- Consider further testing — If your vet suspects that your pet’s ear infection might be caused by something else, they may call for more testing to help diagnose the problem. For pets with chronic ear infections, X-rays, MRI scans, neurologic tests, and a handful of other diagnostics might be used to confirm the cause of the infections.
Treating an ear infection
Once your vet has determined what kind of ear infection your pet has, they’ll begin treatment. This typically starts with a thorough cleaning of your pet’s ears. For uncomplicated and small infections, a medicated wash might be enough. For more severe infections, your vet might prescribe your furry friend an antibiotic and some anti-inflammatory medications to help with pain and discomfort.
In rare instances when ear infections are caused by conditions like cancer or other severe ear diseases that aren’t otherwise curable, removing the ear canal might be the best course of action so your pet can have a better quality of life.
Preventing ear infections before they start
There are ways to help minimize the chance of your pet getting an ear infection. Here are some tips to prevent ear infections before they get the chance to start.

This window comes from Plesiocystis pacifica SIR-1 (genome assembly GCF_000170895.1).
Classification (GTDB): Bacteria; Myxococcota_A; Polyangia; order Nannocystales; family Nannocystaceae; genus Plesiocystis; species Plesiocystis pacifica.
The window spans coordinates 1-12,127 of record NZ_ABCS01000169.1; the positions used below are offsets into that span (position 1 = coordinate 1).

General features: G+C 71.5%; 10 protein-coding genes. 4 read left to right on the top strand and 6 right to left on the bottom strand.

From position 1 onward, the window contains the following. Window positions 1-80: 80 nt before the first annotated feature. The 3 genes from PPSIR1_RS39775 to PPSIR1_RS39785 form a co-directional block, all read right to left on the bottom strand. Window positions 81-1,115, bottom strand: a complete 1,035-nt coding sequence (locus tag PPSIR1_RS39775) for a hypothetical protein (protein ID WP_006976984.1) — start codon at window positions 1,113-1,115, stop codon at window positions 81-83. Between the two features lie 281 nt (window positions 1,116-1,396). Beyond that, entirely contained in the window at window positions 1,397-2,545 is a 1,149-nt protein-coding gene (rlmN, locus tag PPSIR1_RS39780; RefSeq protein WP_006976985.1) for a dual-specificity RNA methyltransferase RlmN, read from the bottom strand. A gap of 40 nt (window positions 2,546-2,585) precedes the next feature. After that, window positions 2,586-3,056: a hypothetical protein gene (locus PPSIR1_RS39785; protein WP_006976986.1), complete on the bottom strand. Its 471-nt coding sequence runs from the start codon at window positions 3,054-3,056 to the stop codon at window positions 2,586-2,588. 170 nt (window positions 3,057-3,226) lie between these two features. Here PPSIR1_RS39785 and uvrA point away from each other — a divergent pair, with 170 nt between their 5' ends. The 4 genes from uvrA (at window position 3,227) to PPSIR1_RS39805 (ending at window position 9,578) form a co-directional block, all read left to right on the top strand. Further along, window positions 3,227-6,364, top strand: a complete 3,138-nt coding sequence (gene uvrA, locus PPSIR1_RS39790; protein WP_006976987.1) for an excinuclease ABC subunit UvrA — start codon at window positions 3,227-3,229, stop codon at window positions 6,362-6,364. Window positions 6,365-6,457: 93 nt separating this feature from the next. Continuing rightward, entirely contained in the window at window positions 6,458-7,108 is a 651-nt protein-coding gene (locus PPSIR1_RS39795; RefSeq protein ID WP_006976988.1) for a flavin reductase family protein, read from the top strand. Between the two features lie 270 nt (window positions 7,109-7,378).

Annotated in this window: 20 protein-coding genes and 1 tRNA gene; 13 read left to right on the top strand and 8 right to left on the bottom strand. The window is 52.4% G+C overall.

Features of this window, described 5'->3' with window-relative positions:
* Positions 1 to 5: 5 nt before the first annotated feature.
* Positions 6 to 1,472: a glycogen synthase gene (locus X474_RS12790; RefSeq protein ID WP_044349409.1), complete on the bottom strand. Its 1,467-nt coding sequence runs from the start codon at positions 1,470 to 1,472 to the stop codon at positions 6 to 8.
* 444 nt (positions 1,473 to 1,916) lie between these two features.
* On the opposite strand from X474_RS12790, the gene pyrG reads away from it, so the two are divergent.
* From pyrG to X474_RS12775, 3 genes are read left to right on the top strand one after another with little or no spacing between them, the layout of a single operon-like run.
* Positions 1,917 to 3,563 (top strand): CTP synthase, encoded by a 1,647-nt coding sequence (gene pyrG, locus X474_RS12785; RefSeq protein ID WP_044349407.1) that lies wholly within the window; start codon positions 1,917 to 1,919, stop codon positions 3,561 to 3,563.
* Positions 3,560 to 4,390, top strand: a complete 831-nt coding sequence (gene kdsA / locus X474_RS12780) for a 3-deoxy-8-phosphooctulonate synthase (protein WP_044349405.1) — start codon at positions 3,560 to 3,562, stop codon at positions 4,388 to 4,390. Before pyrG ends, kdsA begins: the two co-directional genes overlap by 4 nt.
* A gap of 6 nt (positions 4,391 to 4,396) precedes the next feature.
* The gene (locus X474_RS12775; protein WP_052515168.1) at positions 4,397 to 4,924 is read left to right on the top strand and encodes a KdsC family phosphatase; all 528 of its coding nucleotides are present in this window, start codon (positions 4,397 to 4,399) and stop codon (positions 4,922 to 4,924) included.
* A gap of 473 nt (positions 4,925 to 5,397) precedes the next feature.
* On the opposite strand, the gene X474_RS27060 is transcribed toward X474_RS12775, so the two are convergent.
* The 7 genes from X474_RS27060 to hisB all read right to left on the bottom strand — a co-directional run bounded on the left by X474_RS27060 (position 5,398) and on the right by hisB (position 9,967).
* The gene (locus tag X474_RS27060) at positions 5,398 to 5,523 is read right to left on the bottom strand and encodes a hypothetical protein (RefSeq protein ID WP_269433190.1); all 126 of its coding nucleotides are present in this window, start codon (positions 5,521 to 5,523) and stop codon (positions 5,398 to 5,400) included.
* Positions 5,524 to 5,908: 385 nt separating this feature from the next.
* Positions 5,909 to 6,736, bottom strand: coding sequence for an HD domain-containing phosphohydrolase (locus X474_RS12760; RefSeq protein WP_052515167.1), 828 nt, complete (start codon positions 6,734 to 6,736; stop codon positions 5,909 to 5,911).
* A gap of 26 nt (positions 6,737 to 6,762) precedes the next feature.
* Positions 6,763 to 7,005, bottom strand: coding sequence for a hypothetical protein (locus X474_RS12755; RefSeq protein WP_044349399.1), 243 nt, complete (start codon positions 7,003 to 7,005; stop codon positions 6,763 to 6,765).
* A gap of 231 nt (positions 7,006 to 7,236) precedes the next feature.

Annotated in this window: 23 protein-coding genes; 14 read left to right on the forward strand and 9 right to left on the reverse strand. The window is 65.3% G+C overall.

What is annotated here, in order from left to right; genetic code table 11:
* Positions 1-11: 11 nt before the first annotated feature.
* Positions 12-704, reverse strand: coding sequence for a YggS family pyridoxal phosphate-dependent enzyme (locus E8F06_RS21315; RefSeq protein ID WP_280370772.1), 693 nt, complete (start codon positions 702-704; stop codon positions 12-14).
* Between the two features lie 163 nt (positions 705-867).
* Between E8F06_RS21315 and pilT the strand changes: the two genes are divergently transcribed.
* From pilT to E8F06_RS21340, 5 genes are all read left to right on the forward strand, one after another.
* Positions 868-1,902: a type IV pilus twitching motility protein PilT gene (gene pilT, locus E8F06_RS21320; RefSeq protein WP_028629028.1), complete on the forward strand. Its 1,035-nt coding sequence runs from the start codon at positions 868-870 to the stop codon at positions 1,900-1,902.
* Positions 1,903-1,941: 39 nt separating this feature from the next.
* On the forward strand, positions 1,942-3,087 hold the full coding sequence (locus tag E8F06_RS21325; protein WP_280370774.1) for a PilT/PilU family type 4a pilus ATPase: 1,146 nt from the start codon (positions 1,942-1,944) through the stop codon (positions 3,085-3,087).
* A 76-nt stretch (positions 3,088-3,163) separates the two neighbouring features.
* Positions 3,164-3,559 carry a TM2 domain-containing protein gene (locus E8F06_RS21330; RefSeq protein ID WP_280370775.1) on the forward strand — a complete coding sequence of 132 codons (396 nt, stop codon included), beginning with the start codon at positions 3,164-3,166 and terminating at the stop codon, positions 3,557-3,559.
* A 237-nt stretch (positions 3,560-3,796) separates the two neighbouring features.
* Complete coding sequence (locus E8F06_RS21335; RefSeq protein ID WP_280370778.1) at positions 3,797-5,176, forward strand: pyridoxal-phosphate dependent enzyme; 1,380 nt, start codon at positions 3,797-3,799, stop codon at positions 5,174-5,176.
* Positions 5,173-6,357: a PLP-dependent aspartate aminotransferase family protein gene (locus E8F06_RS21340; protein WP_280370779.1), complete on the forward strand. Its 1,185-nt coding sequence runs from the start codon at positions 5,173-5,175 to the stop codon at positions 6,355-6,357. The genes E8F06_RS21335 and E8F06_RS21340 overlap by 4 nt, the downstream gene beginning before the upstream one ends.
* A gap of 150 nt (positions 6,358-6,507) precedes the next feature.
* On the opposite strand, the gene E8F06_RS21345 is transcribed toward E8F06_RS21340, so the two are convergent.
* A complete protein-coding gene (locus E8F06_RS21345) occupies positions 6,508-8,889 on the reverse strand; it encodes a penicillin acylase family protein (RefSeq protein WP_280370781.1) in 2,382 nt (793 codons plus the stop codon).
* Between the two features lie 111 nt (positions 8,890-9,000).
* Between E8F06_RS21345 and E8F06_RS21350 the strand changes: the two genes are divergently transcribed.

- Make sure pets stay healthy — Allergies can contribute to an ear infection and cause discomfort for your pets. A proactive way to make sure they stay happy and healthy is by discovering any potential issues and treating them before there’s a problem.
- Keep their ears clean — Use ear wipes to keep your pet’s outer ear clean, and use gauze or another absorbent material (no Q-tips!) that won’t leave fibers to clean their ear canal after baths or playing in the water. While this is less of an issue for cats, it’s important to remove as much moisture and wax build-up as you can to prevent infections.
- Be careful with foreign objects — Keep an eye on any debris that might get stuck in your pup’s ear while you play. Wood chips, sawdust, sticks, and a variety of other foreign bodies can make their way into your pup’s ears, even ticks and seeds!
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Frequently asked questions
Does dog insurance cover ear infections?
Yes, most dog insurance covers ear infections as long as they aren’t a pre-existing, chronic condition.
How much is a vet visit for an ear infection?
It depends on the cause of the infection and where it is. For simple infections covered by insurance, it could be less than $20. For more complex infections in an uninsured pets, that amount might jump to several hundred dollars or more.
Is an ear infection classed as a pre-existing condition?
Yes and no. An ear infection is a pre-existing condition, but it’s considered curable. If a pet hasn’t had one in over a year, then it isn’t something that should impact insurance.
My dog has an ear infection. Is there anything I can do to make him more comfortable?
First, make a vet appointment. If your vet has prescribed Benadryl in the recent past for your dog’s allergies, it’s safe to use that to alleviate some of your dog’s itching. It’s still important to go to the vet as soon as possible.